Open Access

Microbial community function and biomarker discovery in the human microbiome

  • Nicola Segata1,
  • Sahar Abubucker1,
  • Johannes Goll1,
  • Alyxandria M Schubert1,
  • Jacques Izard1,
  • Brandi L Cantarel1,
  • Beltran Rodriguez-Mueller1,
  • Levi Waldron1,
  • Jeremy Zucker1,
  • Mathangi Thiagarajan1,
  • Bernard Henrissat1,
  • Owen White1,
  • Scott T Kelley1,
  • Barbara Methé1,
  • Patrick D Schloss1,
  • Wendy S Garrett1,
  • Dirk Gevers1,
  • Makedonka Mitreva1 and
  • Curtis Huttenhower1
Genome Biology201112(Suppl 1):P47

https://doi.org/10.1186/1465-6906-12-S1-P47

Published: 19 September 2011

Microbial communities carry out the majority of the biochemical activity on the planet, and they play integral roles in processes such as metabolism and immune homeostasis in the human microbiome. Whole genome shotgun sequencing of such communities’ metagenomes is becoming an increasingly feasible complement to obtaining organismal information from taxonomic markers. However, the resultant dataset typically comprises short reads from hundreds of different organisms, making it challenging to assemble and functionally annotate these sequences in the standard manner for single-organism genomes.

We describe an alternative to this approach to infer the functional and metabolic potential of a microbial community metagenome by determining whether gene families and pathways are present or absent, as well as their relative abundances, directly from short sequence reads. We validated this methodology using synthetic metagenomes, recovering the presence and abundance of large pathways and of small functional modules with high accuracy. We subsequently applied this approach to the microbial communities of 649 metagenomes drawn from 7 primary body sites on 102 individuals as part of the Human Microbiome Project (HMP), demonstrating the scalability of our methodology and the critical importance of microbial metabolism in the human microbiota. This provided a framework in which to define functional diversity in comparison to organismal ecology, including an example of microbial metabolism linked to specific organisms and to host phenotype (vaginal pH) in the posterior fornix. We provide profiles of 168 functional modules and 196 metabolic pathways that were determined to be specific to one or more niches within the human microbiome, including details of glycosaminoglycan degradation in the gut.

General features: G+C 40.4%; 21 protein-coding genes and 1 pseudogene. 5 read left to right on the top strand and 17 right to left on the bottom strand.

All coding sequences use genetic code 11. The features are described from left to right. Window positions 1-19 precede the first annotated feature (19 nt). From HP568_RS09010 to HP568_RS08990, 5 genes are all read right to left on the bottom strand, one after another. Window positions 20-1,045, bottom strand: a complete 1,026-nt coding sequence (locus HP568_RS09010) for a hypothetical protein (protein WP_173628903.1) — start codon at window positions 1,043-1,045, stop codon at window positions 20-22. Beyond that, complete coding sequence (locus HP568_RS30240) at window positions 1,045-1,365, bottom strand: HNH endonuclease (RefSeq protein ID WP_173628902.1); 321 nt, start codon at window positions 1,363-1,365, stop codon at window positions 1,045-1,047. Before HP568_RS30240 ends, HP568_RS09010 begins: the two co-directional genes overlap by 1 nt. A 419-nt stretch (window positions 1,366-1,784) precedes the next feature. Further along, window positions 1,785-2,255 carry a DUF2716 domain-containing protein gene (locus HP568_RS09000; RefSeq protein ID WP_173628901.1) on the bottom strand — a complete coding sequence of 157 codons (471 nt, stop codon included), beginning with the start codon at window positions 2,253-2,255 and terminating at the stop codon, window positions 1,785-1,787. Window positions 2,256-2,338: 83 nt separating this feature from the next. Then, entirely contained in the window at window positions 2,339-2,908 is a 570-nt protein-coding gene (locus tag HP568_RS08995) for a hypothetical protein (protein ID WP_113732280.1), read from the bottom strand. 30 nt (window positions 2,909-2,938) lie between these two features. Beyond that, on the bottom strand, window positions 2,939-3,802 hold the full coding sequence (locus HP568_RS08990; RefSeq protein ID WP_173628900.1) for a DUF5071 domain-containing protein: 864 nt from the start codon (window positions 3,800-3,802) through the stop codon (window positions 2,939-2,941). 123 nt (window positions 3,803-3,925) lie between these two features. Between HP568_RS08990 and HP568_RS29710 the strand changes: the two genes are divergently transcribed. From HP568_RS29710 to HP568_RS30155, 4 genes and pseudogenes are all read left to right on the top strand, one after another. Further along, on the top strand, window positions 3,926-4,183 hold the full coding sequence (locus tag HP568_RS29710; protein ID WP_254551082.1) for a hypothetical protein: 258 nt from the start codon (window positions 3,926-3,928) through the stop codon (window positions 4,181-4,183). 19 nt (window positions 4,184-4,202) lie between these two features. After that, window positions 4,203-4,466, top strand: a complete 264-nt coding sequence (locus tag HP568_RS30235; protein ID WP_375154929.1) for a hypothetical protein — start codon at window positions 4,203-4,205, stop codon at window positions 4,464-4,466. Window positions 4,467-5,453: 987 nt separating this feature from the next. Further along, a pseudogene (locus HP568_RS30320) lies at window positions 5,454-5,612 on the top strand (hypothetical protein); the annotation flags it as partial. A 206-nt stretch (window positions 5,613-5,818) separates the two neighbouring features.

Understanding how and why these biomolecular activities differ among environmental conditions or disease phenotypes is, more broadly, one of the central questions addressed by high-throughput biology. We have thus developed the linear discriminant analysis (LDA) effect size algorithm (LEfSe) to discover and explain microbial and functional biomarkers in the human microbiota and other microbiomes. We demonstrate this method to be effective for mining human microbiomes for metagenomic biomarkers associated with mucosal tissues and with different levels of oxygen availability. Similarly, when applied to 16S rRNA gene data from a murine ulcerative colitis gut community, LEfSe confirms the key role played by Bifidobacterium in this disease and suggests the involvement of additional clades, including the Clostridia and Metascardovia. A quantitative validation of LEfSe highlights a lower false positive rate, consistent ranking of biomarker relevance, and concise representations of taxonomic and functional shifts in microbial communities associated with environmental conditions or disease phenotypes.

Implementations of both methodologies are available at the Huttenhower laboratory’s website [1, 2]. Together, they provide a way to accurately and efficiently characterize microbial metabolic pathways and functional modules directly from high-throughput sequencing reads and, subsequently, to identify organisms, genes or pathways that consistently explain the differences between two or more microbial communities. This has allowed the determination of community roles in the HMP cohort, as well as their niche and population specificity, which we anticipate will be applicable to future metagenomic studies.

Authors’ Affiliations

(1)
Harvard School of Public Health

References

  1. The HMP Unified Metabolic Analysis Network[http://huttenhower.sph.harvard.edu/humann]
  2. LEfSe Algorithm [http://huttenhower.sph.harvard.edu/lefse]

Copyright

© BioMed Central Ltd 2011

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